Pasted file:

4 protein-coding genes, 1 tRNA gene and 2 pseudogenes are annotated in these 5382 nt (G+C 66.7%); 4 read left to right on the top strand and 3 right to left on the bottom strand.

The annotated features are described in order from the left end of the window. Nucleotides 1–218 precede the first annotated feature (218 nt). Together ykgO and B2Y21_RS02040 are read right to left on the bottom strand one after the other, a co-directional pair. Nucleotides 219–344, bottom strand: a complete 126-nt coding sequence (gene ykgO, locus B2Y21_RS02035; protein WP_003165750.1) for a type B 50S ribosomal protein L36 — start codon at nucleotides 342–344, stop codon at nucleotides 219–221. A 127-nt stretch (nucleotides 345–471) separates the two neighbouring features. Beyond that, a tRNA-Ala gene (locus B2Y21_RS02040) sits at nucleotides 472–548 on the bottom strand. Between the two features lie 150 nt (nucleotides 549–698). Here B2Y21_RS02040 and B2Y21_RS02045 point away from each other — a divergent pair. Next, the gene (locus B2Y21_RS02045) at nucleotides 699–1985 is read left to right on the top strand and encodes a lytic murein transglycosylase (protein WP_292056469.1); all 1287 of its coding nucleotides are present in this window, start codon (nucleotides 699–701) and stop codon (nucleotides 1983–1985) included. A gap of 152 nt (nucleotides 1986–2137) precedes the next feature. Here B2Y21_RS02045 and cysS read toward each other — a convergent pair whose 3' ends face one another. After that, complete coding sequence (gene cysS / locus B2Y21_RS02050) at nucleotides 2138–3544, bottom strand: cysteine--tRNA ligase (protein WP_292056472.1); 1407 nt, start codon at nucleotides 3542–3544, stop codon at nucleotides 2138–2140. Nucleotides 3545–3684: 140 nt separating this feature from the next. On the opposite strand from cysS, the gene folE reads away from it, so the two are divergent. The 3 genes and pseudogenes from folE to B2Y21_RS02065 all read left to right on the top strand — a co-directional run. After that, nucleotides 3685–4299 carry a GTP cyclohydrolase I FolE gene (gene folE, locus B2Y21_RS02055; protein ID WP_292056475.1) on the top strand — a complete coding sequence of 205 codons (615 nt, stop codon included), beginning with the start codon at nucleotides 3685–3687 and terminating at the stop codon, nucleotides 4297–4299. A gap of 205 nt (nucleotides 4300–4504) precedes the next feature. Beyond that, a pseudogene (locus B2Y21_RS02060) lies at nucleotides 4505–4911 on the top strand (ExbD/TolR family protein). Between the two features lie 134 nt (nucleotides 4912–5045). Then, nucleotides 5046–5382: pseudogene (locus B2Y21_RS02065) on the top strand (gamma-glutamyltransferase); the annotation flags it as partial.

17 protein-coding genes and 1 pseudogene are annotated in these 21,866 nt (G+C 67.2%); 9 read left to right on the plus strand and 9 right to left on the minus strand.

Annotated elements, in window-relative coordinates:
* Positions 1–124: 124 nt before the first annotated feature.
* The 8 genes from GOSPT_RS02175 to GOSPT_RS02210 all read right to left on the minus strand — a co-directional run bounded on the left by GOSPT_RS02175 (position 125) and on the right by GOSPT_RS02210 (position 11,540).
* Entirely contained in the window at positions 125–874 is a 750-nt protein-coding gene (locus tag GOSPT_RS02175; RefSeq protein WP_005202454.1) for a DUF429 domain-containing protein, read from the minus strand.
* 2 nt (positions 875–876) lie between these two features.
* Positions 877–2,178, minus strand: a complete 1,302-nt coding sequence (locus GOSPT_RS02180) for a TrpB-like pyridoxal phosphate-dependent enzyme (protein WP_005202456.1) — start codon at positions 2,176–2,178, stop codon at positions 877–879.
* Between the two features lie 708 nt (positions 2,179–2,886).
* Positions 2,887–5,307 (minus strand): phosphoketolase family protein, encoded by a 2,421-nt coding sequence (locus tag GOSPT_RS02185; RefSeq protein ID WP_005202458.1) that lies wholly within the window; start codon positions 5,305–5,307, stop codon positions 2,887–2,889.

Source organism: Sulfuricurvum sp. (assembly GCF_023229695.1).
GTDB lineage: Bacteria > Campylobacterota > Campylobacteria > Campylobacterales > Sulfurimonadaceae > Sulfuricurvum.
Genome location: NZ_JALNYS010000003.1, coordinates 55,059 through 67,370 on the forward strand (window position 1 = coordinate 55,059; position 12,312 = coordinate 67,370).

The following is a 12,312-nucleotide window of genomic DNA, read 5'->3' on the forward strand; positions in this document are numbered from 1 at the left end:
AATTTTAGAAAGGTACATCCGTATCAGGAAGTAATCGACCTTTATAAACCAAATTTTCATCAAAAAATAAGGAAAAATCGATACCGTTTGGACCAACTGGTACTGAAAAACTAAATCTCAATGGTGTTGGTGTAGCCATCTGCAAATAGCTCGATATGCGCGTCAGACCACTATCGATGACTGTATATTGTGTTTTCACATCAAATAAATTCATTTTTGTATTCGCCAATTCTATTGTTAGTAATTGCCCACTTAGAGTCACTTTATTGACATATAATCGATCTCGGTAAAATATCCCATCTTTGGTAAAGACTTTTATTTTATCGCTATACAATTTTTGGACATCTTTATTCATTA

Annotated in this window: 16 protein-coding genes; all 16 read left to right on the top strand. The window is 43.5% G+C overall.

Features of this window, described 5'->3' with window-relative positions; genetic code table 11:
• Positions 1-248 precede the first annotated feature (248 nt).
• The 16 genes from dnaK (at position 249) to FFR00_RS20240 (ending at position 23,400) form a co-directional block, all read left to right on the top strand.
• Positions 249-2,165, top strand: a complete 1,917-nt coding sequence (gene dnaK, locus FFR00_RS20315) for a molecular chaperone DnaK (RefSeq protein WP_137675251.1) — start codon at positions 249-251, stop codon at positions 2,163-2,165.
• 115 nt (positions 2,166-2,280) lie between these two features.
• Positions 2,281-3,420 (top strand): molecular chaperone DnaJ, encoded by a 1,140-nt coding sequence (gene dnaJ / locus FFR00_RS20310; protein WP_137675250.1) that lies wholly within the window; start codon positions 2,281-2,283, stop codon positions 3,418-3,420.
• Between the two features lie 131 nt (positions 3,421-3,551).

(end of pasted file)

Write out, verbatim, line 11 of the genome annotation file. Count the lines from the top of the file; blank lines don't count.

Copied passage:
* Positions 2,887–5,307 (minus strand): phosphoketolase family protein, encoded by a 2,421-nt coding sequence (locus tag GOSPT_RS02185; RefSeq protein ID WP_005202458.1) that lies wholly within the window; start codon positions 5,305–5,307, stop codon positions 2,887–2,889.